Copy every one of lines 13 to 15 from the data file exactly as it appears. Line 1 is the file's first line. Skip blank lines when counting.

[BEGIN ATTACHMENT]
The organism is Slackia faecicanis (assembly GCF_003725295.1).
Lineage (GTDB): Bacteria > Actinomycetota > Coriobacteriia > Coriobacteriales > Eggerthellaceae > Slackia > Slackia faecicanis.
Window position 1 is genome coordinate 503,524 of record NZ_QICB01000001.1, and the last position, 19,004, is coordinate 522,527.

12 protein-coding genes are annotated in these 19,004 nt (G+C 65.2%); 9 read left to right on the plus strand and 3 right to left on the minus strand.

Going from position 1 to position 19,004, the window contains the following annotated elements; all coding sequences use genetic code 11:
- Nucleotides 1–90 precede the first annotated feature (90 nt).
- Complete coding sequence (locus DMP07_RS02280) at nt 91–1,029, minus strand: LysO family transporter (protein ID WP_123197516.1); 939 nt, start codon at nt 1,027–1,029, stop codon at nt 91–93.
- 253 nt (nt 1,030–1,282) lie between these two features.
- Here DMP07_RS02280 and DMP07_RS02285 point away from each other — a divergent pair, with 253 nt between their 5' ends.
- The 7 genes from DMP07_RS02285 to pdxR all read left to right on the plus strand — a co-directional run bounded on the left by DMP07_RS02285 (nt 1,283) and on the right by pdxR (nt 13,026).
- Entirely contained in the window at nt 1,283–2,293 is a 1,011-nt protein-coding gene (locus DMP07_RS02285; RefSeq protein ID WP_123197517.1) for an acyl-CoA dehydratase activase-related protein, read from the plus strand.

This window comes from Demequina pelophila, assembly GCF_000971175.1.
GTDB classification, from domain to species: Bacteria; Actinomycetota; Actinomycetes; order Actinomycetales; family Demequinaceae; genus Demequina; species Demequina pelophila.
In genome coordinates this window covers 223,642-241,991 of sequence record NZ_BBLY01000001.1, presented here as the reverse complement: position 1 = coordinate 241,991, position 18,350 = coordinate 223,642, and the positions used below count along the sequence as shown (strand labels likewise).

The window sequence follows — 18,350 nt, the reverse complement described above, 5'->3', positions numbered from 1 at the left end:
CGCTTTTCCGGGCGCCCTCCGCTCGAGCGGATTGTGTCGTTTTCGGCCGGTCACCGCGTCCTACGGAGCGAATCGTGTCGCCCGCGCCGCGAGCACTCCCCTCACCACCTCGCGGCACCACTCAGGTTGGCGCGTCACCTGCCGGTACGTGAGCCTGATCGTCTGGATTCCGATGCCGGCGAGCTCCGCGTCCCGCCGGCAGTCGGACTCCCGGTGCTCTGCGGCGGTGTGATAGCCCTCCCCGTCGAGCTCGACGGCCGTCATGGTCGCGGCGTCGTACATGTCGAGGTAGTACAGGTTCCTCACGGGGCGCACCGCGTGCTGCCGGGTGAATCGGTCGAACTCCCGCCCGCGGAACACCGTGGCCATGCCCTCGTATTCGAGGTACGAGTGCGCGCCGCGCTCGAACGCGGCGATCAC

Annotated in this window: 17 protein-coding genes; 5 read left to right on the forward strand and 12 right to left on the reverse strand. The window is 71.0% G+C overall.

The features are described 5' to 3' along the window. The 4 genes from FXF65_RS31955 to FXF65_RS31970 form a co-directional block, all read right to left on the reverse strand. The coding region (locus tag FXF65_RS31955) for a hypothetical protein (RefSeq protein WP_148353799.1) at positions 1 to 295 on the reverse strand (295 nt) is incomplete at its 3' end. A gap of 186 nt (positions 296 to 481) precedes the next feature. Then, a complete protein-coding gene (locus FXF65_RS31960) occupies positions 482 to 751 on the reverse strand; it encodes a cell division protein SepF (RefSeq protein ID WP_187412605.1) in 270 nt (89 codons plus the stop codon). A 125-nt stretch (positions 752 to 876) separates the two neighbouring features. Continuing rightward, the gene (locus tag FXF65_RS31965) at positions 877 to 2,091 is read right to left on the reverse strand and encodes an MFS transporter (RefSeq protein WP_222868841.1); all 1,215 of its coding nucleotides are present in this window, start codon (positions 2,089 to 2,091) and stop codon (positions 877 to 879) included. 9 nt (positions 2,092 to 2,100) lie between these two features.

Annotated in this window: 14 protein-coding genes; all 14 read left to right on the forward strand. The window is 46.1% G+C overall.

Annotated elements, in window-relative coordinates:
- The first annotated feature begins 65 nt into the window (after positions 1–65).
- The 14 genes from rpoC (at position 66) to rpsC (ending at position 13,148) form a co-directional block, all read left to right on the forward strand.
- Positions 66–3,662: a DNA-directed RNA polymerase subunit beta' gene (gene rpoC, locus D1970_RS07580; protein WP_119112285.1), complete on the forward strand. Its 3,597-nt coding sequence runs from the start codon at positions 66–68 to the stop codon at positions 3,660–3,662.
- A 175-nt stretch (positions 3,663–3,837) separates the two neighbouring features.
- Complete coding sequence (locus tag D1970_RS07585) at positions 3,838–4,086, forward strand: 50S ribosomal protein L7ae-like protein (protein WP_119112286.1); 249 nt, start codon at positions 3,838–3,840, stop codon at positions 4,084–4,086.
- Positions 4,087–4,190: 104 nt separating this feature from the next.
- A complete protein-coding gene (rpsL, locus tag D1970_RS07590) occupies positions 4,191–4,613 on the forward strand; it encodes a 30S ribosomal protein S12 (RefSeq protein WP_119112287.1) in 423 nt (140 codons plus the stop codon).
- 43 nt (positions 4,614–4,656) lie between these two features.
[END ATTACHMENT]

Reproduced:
GTDB classification, from domain to species: Bacteria; Actinomycetota; Actinomycetes; order Actinomycetales; family Demequinaceae; genus Demequina; species Demequina pelophila.
In genome coordinates this window covers 223,642-241,991 of sequence record NZ_BBLY01000001.1, presented here as the reverse complement: position 1 = coordinate 241,991, position 18,350 = coordinate 223,642, and the positions used below count along the sequence as shown (strand labels likewise).

The window sequence follows — 18,350 nt, the reverse complement described above, 5'->3', positions numbered from 1 at the left end: